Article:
So there is concern, but there is also the opportunity during the next few years to see what works and to really get it right.
A number of your members’ initiatives involve service diversification. Why is diversification becoming so important to hospices?
A number of years ago my mother was aging and became ill with multiple chronic diseases. From age 82 to 86 she was in and out of the hospital and repeatedly visiting the emergency department at night. There was no organized system of care.
She ultimately went into hospice, and her care was just the way it should have been. They took care of her. They took care of my sister, her caregiver.
The only problem was this: For the four years before hospice it was chaos.
Health care is changing in this country. We have thousands of people aging into Medicare, and their needs are overwhelming. We need to think about ways we can we take the skills that we have from providing extraordinary care through the hospice model and apply that pre-hospice.
We have seen the rise of palliative care for instance. We need to be front and center with those kind of care delivery models. We have done a lot for the terminally ill, but we missed the pre-hospice population that will age into hospice.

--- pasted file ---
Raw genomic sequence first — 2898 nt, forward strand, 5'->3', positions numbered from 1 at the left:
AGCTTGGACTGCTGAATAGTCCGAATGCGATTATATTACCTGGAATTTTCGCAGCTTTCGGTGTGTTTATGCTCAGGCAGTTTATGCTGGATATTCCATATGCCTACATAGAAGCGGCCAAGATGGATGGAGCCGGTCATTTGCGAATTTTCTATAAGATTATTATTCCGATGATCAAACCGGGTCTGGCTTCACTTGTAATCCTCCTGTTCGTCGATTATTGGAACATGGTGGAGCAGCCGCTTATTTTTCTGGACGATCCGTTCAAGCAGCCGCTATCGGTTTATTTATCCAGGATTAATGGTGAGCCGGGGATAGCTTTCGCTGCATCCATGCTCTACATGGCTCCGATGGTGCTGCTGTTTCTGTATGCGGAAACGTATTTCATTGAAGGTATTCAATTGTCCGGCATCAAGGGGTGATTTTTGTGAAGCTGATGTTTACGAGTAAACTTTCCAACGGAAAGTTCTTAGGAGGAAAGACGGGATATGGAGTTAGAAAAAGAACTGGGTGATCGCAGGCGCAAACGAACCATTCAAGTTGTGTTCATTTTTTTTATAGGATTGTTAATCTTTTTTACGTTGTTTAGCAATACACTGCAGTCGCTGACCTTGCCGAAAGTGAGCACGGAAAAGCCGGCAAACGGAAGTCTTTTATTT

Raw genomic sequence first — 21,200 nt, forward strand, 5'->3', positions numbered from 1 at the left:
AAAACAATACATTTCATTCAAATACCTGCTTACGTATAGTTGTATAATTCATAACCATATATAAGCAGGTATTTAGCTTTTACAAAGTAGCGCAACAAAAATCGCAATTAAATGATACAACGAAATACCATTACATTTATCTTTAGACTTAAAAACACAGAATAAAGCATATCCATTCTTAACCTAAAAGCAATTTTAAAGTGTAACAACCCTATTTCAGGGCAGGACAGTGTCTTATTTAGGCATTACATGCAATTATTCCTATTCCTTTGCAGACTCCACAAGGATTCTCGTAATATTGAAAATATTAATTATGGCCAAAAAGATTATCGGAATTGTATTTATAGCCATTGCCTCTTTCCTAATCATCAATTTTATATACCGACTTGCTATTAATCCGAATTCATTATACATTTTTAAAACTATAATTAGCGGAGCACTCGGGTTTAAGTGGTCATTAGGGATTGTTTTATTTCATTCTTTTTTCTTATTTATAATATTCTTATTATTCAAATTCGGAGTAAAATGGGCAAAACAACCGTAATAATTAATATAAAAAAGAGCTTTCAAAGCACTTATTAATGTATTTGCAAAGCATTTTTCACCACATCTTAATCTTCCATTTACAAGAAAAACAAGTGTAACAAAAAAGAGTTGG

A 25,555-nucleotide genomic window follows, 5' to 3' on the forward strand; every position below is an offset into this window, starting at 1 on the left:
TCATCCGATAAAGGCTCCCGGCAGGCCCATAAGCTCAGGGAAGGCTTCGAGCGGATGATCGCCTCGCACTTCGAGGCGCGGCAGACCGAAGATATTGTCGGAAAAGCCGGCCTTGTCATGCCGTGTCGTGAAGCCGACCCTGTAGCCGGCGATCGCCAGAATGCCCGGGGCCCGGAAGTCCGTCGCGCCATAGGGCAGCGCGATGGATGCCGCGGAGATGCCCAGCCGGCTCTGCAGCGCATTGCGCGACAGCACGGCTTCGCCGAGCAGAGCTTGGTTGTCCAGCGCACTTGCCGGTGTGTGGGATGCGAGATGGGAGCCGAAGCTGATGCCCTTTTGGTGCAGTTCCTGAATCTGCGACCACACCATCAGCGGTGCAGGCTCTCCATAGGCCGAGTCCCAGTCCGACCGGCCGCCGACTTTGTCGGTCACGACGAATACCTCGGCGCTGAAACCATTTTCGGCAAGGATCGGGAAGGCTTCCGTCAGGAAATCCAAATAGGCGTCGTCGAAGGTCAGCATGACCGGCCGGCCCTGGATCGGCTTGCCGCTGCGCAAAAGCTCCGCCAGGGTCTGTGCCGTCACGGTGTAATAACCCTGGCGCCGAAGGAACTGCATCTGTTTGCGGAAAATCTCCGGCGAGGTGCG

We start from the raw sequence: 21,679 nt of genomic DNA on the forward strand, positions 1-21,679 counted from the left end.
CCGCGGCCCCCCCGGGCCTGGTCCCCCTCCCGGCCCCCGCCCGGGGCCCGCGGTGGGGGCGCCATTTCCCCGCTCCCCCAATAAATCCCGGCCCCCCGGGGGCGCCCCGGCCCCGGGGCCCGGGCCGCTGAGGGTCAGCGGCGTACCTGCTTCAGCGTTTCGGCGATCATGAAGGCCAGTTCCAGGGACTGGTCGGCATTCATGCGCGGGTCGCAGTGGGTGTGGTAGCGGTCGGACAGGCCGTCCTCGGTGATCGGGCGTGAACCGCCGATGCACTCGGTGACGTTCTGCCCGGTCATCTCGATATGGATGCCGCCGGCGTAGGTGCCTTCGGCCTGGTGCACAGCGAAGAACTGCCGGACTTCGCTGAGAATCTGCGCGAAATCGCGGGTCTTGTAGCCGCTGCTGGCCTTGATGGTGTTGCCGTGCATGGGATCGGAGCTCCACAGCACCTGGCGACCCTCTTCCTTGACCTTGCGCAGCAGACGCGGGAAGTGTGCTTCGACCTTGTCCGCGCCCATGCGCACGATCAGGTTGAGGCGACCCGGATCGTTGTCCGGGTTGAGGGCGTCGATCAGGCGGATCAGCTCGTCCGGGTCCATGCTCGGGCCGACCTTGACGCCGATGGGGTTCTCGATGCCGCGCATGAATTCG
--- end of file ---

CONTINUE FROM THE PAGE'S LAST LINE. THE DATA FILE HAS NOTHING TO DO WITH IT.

I was very active in 1982 in trying to develop the Medicare Hospice Benefit. As we talk about how we can create a better health care system, people start saying that we need an interdisciplinary team approach, that we need a psychosocial and spiritual component and all the other components. Well that’s we what we did in 1982.
Now we need to look at what we created, which was way ahead of its time, and build on that. How do we take that experience and replicate it into new models and that is helping to drive people into those new care models? It’s a natural progression, and it will have a big impact on health care delivery.